- Weed control. Periodic herbicide applications are needed to reduce competition for nutrients.
After a stand is established, pruning of old leaves and continued attention to reducing weeds is needed. Water suckers need to be eliminated as well and only on maiden suckers should be allowed to grow along with the mother plant. This sucker should originate closest to the stem of the mother plant to provide a vigorous succession plant once the fruit is harvested. There is only one crop per plant, so succession plants are essential for continuous production.
As the plantain tree matures, a shoot originates from the growing tip of the plant. It terminates in a what looks like a large purple bud. This bud hangs down due to its weight. An early opening but is seen in the first photograph of this article. The purple bracts on the outside of the bud open and the flowers appear. The bracts opens in stages to produce the first layer and then several other layers of male and female flowers, as you can see illustrated in the photo on the right. The female flowers are borne below the male flowers in each layer. Each layer of the resulting fruit is called a hand and each fruit is a finger. After the fruit matures, the male and the female flower structures dry and fall to the ground.
The flowers actually serve no useful function in the making plantain and banana fruit. The fruit self-pollinate through a process known as parthenogenesis. Plantain and banana trees that are in cultivation are hybrids known as polyploids. They don't produce seeds because of the same mechanism that occurs in seedless watermelons. So if you were to take off the flowers, you would still get fruit. In fact, some cultures eat the flower parts and later they enjoy the fruits.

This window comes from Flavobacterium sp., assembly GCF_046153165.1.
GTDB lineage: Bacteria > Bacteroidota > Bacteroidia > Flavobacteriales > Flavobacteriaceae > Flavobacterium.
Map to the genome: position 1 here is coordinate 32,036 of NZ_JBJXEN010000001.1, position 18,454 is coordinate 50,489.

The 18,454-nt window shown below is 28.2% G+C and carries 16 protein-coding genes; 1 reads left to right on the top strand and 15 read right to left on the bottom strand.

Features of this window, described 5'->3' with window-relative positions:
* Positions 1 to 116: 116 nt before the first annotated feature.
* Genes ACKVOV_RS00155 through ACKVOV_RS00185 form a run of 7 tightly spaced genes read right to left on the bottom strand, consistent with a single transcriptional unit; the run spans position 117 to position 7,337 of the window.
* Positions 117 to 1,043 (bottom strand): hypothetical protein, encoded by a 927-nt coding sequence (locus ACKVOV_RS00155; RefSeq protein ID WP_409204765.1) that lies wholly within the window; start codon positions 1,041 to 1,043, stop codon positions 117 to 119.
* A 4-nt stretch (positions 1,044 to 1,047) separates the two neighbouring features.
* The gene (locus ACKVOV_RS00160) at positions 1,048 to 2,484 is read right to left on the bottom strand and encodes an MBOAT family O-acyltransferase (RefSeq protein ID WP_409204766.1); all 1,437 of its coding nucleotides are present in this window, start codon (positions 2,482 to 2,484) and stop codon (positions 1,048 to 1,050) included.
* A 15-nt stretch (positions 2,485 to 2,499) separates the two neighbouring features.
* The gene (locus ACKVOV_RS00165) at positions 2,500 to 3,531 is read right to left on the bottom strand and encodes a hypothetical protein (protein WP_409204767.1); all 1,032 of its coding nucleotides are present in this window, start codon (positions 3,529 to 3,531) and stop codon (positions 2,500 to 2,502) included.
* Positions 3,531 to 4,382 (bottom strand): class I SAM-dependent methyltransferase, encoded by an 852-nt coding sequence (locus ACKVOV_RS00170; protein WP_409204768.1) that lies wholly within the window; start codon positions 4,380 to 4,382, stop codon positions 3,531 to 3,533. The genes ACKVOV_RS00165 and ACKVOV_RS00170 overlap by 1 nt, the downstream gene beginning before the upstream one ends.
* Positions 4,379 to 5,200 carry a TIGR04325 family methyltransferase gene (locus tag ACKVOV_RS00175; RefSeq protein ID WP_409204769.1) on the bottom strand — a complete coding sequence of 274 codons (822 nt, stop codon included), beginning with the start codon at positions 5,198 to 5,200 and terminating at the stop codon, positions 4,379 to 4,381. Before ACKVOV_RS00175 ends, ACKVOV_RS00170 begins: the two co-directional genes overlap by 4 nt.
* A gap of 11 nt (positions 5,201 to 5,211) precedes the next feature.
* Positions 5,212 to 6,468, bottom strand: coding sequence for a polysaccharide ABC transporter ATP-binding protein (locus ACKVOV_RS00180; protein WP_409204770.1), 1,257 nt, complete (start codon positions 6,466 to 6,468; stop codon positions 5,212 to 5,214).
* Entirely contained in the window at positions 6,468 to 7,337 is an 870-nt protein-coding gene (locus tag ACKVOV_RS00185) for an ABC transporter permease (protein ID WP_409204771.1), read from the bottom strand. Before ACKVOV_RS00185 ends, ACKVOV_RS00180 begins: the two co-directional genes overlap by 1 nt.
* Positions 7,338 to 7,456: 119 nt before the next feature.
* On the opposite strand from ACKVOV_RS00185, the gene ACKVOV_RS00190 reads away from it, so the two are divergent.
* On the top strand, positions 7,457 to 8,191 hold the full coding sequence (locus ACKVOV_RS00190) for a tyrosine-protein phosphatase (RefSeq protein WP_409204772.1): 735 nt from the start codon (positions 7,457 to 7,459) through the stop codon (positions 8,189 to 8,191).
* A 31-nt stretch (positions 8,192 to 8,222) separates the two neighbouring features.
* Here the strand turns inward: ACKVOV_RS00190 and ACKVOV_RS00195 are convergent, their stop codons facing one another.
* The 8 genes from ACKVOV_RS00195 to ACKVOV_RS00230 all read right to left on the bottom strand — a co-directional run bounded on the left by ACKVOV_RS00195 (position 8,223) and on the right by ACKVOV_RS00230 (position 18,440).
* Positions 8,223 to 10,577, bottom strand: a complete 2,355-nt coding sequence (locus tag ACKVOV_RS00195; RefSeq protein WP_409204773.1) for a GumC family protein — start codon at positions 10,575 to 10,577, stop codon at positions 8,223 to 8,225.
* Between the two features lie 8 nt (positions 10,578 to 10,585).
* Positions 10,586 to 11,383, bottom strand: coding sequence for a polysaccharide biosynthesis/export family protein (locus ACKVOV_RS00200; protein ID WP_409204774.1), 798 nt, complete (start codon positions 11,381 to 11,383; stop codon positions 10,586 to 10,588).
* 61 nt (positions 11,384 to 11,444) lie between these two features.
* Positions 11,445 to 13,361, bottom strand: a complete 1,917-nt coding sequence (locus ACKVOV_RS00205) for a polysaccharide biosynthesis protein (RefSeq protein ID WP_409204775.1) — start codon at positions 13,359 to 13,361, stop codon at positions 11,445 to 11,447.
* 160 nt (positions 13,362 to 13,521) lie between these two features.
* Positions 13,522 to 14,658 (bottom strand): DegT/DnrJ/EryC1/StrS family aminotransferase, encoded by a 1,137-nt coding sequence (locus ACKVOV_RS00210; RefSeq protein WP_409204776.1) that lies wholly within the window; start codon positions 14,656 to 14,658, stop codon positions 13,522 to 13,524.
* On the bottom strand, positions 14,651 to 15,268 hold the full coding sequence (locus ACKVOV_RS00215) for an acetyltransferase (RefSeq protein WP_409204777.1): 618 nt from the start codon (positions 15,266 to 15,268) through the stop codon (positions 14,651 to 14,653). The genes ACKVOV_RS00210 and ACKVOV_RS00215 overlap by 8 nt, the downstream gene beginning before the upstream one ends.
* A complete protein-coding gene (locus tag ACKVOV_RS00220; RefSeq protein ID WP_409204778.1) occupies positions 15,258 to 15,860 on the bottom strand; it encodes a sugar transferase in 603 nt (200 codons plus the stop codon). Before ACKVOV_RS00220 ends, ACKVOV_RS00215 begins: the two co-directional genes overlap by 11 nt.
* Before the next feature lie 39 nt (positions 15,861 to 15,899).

More on Eating the Plantain Tree Fruit
One of my favorite things to eat as a snack is plantain chips. Here in Costa Rica, you can buy them either salted or salted with lime. Sometimes they are sliced lengthwise or as cross sections. Either way they are very good. They are missed when I have extended stays in the United States.
Sliced green plantains, about an inch in length also are fried, smashed and refried. These are called patacones (pat ah conies) and they are usually served with a black bean dip. This is a perfect complement of carbohydrates and protein.
Mature plantains are often put in soups, where you would put something like a sweet potato. The soup called Olla de Carne, a beef soup, often has ripe plantains within it, as well as many vegetables like yucca, potatoes, carrots and other starchy roots.
Cuadrato, the short and stubby plantain (called guineo in parts of Costa Rica) that tastes like a potato, can be boiled and served with a polenta-chicken soup called arroz de maize (rice of corn) whose recipe I will share on a future hub, because it is really an outstanding soup. This complex soup comes from the region where I live, Guanacaste. You can also slice cuadrato plantain lengthwise and fry it, as you can with green and mature plantains. These are a good replacement for French fries when you don't have any potatoes on hand.
Cooking with Plantain Fruit: Fried and Fritters
References for Further Reading
Anonymous. Hands with Yellow Fingers. Plantains and Bananas. Economic Botany, UCLA.
Morton, J. 1987. Fruits of Warm Climates, Pages 29-46. Julia F. Morton, Miami, FL.
This content is accurate and true to the best of the author’s knowledge and is not meant to substitute for formal and individualized advice from a qualified professional.